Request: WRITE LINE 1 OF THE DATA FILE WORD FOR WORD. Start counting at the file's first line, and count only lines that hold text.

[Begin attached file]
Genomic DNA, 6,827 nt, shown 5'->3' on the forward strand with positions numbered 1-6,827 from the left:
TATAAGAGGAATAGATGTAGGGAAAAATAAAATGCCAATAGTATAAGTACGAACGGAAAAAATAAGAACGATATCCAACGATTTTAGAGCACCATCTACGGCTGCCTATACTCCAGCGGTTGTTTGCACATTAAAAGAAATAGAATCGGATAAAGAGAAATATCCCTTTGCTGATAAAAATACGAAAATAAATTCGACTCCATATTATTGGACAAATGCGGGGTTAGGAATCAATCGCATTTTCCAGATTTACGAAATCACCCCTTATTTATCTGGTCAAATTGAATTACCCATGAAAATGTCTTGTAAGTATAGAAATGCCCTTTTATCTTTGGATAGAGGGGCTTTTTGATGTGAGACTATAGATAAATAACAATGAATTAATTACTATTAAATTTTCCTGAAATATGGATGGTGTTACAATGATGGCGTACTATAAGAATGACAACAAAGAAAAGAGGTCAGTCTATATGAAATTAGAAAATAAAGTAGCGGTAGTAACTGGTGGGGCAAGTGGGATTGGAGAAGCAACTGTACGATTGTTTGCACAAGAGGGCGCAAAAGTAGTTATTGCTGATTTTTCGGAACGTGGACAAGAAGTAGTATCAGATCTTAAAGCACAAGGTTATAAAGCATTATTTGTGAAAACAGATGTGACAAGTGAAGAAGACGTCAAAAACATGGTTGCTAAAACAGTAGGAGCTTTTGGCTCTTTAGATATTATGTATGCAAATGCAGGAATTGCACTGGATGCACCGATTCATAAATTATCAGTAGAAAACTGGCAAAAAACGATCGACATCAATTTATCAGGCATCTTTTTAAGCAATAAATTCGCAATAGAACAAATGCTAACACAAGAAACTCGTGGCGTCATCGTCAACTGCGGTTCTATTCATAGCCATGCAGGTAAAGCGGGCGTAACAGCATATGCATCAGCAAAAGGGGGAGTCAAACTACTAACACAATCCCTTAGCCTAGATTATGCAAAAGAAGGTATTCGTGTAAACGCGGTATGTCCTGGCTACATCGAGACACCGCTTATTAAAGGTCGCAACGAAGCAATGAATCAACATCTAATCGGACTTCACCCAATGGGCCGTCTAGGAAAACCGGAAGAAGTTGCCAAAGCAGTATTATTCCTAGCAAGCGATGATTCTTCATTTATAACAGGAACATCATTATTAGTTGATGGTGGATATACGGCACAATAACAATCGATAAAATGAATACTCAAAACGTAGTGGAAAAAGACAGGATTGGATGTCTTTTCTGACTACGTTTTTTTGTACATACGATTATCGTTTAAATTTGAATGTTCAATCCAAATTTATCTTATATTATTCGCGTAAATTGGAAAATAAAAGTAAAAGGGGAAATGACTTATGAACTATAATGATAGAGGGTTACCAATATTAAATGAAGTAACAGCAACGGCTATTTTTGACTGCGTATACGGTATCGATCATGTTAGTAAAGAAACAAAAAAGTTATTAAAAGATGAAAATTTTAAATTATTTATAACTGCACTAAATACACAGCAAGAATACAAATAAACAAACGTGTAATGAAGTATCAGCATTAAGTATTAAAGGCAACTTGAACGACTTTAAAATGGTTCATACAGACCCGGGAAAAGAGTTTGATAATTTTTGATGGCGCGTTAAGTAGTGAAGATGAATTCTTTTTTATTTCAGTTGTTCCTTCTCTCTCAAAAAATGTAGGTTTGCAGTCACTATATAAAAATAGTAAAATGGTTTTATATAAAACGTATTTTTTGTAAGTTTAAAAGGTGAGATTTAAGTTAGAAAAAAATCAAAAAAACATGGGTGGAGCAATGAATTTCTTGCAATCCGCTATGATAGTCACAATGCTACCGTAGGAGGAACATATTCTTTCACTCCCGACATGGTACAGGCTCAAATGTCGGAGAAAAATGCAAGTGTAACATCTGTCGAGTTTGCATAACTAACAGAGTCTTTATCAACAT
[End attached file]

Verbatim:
Genomic DNA, 6,827 nt, shown 5'->3' on the forward strand with positions numbered 1-6,827 from the left: